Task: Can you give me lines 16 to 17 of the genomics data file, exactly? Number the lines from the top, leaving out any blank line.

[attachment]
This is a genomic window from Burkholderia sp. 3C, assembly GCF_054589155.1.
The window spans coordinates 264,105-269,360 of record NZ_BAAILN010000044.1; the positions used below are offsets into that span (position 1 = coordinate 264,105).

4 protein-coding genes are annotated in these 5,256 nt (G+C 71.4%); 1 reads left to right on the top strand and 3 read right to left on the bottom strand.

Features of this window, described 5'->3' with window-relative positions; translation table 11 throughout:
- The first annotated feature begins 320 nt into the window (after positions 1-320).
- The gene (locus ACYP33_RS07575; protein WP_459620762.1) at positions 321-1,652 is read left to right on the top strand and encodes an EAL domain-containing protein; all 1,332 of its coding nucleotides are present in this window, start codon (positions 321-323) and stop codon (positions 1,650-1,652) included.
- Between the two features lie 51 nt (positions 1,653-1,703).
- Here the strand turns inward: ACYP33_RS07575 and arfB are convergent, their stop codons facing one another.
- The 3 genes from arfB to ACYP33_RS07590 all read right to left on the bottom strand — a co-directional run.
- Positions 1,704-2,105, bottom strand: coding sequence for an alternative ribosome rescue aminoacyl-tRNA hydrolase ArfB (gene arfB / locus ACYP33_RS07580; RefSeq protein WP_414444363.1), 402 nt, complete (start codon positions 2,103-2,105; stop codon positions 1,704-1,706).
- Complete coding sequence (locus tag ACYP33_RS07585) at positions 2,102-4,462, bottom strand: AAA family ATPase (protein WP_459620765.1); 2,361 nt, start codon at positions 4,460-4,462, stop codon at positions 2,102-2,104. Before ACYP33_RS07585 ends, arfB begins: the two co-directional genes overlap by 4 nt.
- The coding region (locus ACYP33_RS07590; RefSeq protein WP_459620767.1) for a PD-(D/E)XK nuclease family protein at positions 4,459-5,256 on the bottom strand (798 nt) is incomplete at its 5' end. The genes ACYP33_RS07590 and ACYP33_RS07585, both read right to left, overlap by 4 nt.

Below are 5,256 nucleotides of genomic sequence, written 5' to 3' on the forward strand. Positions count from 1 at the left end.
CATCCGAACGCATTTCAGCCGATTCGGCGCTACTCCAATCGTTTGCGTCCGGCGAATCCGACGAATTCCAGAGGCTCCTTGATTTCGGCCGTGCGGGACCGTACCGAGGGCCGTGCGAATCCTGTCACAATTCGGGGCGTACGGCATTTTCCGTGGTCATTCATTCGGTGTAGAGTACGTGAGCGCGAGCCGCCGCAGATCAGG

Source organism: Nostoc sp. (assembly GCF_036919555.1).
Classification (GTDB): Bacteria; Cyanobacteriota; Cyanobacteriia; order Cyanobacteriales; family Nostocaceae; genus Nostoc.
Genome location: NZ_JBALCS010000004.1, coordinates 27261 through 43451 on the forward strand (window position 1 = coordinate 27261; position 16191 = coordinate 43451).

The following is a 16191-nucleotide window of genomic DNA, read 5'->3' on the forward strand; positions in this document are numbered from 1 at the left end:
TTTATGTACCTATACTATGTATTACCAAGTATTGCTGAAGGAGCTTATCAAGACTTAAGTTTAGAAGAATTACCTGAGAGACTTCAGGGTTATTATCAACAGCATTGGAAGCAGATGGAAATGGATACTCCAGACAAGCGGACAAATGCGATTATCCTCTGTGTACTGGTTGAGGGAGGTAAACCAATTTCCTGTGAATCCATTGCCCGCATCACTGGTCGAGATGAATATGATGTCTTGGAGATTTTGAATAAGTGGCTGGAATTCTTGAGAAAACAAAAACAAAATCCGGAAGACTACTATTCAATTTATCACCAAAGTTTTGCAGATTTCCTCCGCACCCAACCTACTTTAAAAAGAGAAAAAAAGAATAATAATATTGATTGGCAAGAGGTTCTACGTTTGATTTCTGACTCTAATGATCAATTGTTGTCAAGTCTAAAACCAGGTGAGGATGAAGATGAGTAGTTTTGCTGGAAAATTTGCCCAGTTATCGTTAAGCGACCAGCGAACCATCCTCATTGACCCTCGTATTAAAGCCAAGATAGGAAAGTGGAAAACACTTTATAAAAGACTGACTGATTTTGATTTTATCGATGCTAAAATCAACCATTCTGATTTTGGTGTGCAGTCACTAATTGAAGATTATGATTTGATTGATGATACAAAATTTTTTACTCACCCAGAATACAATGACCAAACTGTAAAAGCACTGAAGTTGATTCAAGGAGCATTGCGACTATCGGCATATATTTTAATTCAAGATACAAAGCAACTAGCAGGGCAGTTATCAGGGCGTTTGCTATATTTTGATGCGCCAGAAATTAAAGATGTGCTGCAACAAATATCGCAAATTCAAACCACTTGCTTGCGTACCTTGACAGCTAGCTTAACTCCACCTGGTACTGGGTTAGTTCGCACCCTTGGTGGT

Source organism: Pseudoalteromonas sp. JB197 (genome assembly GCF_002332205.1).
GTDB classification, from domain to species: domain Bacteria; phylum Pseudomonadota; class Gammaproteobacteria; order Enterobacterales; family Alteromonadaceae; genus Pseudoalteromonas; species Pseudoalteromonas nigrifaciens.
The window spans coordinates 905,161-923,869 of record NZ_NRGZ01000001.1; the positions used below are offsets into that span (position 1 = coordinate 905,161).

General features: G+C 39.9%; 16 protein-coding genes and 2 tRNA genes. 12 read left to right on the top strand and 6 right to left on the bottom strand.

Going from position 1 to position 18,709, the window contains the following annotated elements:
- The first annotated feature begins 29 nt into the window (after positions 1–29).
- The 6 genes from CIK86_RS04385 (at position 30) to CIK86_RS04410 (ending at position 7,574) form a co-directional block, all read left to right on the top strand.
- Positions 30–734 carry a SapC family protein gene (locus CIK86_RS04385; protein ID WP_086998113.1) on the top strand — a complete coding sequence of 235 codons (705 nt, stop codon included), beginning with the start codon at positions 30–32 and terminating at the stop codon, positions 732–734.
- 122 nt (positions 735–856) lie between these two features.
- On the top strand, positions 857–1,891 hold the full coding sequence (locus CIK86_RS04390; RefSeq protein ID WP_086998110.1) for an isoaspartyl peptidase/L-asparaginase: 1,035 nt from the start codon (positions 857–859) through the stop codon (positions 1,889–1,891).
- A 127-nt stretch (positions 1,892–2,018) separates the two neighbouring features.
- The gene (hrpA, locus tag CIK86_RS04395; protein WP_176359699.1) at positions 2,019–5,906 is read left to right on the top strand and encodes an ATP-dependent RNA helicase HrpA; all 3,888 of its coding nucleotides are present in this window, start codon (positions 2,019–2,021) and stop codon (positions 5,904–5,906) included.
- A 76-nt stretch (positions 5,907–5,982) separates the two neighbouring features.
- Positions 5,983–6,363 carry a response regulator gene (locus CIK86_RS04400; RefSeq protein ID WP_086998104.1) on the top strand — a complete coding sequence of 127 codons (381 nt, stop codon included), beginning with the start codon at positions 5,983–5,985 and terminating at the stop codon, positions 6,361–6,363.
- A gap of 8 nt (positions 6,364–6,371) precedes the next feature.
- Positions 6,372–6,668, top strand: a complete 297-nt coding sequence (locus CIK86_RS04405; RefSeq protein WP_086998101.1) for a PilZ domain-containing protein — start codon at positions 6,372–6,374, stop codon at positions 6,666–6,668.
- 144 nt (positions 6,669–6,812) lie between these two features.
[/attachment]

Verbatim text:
Classification (GTDB): Bacteria; Cyanobacteriota; Cyanobacteriia; order Cyanobacteriales; family Nostocaceae; genus Nostoc.
Genome location: NZ_JBALCS010000004.1, coordinates 27261 through 43451 on the forward strand (window position 1 = coordinate 27261; position 16191 = coordinate 43451).